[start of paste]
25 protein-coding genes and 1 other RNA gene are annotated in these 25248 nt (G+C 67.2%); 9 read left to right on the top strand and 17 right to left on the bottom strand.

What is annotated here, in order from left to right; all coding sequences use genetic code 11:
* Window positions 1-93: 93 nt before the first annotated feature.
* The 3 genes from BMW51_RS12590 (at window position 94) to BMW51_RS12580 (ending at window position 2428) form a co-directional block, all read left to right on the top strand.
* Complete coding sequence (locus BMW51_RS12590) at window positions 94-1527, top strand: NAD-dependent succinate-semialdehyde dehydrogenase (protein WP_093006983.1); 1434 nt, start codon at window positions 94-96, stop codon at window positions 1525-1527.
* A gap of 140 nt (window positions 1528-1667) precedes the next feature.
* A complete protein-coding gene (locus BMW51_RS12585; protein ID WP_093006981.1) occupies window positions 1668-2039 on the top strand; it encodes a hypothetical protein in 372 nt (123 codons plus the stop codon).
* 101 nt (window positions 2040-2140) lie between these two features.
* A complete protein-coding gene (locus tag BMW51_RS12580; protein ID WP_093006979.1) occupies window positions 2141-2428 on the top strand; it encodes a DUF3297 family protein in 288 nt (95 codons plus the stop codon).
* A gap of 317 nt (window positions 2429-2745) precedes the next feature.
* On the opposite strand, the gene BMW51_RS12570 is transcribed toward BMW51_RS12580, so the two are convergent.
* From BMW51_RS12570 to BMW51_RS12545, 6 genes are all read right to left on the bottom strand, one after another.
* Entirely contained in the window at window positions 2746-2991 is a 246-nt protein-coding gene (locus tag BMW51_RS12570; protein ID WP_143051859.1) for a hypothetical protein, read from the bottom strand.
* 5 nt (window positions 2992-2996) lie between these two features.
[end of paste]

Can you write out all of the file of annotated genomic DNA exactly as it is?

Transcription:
25 protein-coding genes and 1 other RNA gene are annotated in these 25248 nt (G+C 67.2%); 9 read left to right on the top strand and 17 right to left on the bottom strand.

What is annotated here, in order from left to right; all coding sequences use genetic code 11:
* Window positions 1-93: 93 nt before the first annotated feature.
* The 3 genes from BMW51_RS12590 (at window position 94) to BMW51_RS12580 (ending at window position 2428) form a co-directional block, all read left to right on the top strand.
* Complete coding sequence (locus BMW51_RS12590) at window positions 94-1527, top strand: NAD-dependent succinate-semialdehyde dehydrogenase (protein WP_093006983.1); 1434 nt, start codon at window positions 94-96, stop codon at window positions 1525-1527.
* A gap of 140 nt (window positions 1528-1667) precedes the next feature.
* A complete protein-coding gene (locus BMW51_RS12585; protein ID WP_093006981.1) occupies window positions 1668-2039 on the top strand; it encodes a hypothetical protein in 372 nt (123 codons plus the stop codon).
* 101 nt (window positions 2040-2140) lie between these two features.
* A complete protein-coding gene (locus tag BMW51_RS12580; protein ID WP_093006979.1) occupies window positions 2141-2428 on the top strand; it encodes a DUF3297 family protein in 288 nt (95 codons plus the stop codon).
* A gap of 317 nt (window positions 2429-2745) precedes the next feature.
* On the opposite strand, the gene BMW51_RS12570 is transcribed toward BMW51_RS12580, so the two are convergent.
* From BMW51_RS12570 to BMW51_RS12545, 6 genes are all read right to left on the bottom strand, one after another.
* Entirely contained in the window at window positions 2746-2991 is a 246-nt protein-coding gene (locus tag BMW51_RS12570; protein ID WP_143051859.1) for a hypothetical protein, read from the bottom strand.
* 5 nt (window positions 2992-2996) lie between these two features.